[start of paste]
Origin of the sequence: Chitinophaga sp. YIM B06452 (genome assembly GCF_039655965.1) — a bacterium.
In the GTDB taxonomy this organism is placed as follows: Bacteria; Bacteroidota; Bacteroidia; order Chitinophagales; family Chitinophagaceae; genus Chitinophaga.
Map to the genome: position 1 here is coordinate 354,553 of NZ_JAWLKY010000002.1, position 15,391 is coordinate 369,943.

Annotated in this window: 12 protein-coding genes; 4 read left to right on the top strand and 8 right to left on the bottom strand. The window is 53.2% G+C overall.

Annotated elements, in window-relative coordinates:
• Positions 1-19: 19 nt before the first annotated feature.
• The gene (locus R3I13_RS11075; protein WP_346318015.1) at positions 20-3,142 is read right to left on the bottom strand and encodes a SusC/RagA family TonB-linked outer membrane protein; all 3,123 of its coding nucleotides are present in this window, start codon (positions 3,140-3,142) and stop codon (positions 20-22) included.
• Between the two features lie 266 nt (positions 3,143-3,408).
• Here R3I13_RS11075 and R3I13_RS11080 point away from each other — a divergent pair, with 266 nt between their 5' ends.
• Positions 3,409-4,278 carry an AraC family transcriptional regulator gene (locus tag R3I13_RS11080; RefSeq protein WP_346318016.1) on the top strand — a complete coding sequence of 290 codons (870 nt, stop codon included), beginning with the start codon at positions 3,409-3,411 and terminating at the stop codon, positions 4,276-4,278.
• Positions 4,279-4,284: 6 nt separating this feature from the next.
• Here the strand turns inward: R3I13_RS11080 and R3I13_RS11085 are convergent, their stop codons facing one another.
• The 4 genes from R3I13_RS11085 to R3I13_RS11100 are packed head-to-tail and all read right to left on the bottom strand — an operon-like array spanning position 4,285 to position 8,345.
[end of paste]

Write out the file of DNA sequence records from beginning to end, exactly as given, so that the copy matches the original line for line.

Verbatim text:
Origin of the sequence: Chitinophaga sp. YIM B06452 (genome assembly GCF_039655965.1) — a bacterium.
In the GTDB taxonomy this organism is placed as follows: Bacteria; Bacteroidota; Bacteroidia; order Chitinophagales; family Chitinophagaceae; genus Chitinophaga.
Map to the genome: position 1 here is coordinate 354,553 of NZ_JAWLKY010000002.1, position 15,391 is coordinate 369,943.

Annotated in this window: 12 protein-coding genes; 4 read left to right on the top strand and 8 right to left on the bottom strand. The window is 53.2% G+C overall.

Annotated elements, in window-relative coordinates:
• Positions 1-19: 19 nt before the first annotated feature.
• The gene (locus R3I13_RS11075; protein WP_346318015.1) at positions 20-3,142 is read right to left on the bottom strand and encodes a SusC/RagA family TonB-linked outer membrane protein; all 3,123 of its coding nucleotides are present in this window, start codon (positions 3,140-3,142) and stop codon (positions 20-22) included.
• Between the two features lie 266 nt (positions 3,143-3,408).
• Here R3I13_RS11075 and R3I13_RS11080 point away from each other — a divergent pair, with 266 nt between their 5' ends.
• Positions 3,409-4,278 carry an AraC family transcriptional regulator gene (locus tag R3I13_RS11080; RefSeq protein WP_346318016.1) on the top strand — a complete coding sequence of 290 codons (870 nt, stop codon included), beginning with the start codon at positions 3,409-3,411 and terminating at the stop codon, positions 4,276-4,278.
• Positions 4,279-4,284: 6 nt separating this feature from the next.
• Here the strand turns inward: R3I13_RS11080 and R3I13_RS11085 are convergent, their stop codons facing one another.
• The 4 genes from R3I13_RS11085 to R3I13_RS11100 are packed head-to-tail and all read right to left on the bottom strand — an operon-like array spanning position 4,285 to position 8,345.